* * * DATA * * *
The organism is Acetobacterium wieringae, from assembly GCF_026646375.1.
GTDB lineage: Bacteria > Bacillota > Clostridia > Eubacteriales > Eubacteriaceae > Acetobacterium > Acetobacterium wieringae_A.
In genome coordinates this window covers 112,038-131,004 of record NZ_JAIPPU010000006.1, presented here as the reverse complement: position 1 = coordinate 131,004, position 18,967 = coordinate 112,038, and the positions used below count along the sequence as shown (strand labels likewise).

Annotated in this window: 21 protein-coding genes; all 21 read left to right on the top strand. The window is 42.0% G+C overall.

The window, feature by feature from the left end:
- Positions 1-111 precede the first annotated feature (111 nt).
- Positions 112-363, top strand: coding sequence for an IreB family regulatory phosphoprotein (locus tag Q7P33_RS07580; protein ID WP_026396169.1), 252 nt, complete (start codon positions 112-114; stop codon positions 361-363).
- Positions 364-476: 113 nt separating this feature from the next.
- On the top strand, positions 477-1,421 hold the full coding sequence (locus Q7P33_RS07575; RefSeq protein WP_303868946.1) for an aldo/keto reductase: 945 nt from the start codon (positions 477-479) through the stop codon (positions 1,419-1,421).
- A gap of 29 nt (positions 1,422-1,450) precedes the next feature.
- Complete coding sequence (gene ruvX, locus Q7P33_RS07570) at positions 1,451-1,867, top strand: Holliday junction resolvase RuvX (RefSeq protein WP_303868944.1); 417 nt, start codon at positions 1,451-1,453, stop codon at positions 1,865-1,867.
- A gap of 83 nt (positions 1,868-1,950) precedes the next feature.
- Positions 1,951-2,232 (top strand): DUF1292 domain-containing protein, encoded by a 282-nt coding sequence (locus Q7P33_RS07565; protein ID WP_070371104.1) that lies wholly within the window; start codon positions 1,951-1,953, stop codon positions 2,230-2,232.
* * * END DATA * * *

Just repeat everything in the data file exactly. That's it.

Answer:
The organism is Acetobacterium wieringae, from assembly GCF_026646375.1.
GTDB lineage: Bacteria > Bacillota > Clostridia > Eubacteriales > Eubacteriaceae > Acetobacterium > Acetobacterium wieringae_A.
In genome coordinates this window covers 112,038-131,004 of record NZ_JAIPPU010000006.1, presented here as the reverse complement: position 1 = coordinate 131,004, position 18,967 = coordinate 112,038, and the positions used below count along the sequence as shown (strand labels likewise).

Annotated in this window: 21 protein-coding genes; all 21 read left to right on the top strand. The window is 42.0% G+C overall.

The window, feature by feature from the left end:
- Positions 1-111 precede the first annotated feature (111 nt).
- Positions 112-363, top strand: coding sequence for an IreB family regulatory phosphoprotein (locus tag Q7P33_RS07580; protein ID WP_026396169.1), 252 nt, complete (start codon positions 112-114; stop codon positions 361-363).
- Positions 364-476: 113 nt separating this feature from the next.
- On the top strand, positions 477-1,421 hold the full coding sequence (locus Q7P33_RS07575; RefSeq protein WP_303868946.1) for an aldo/keto reductase: 945 nt from the start codon (positions 477-479) through the stop codon (positions 1,419-1,421).
- A gap of 29 nt (positions 1,422-1,450) precedes the next feature.
- Complete coding sequence (gene ruvX, locus Q7P33_RS07570) at positions 1,451-1,867, top strand: Holliday junction resolvase RuvX (RefSeq protein WP_303868944.1); 417 nt, start codon at positions 1,451-1,453, stop codon at positions 1,865-1,867.
- A gap of 83 nt (positions 1,868-1,950) precedes the next feature.
- Positions 1,951-2,232 (top strand): DUF1292 domain-containing protein, encoded by a 282-nt coding sequence (locus Q7P33_RS07565; protein ID WP_070371104.1) that lies wholly within the window; start codon positions 1,951-1,953, stop codon positions 2,230-2,232.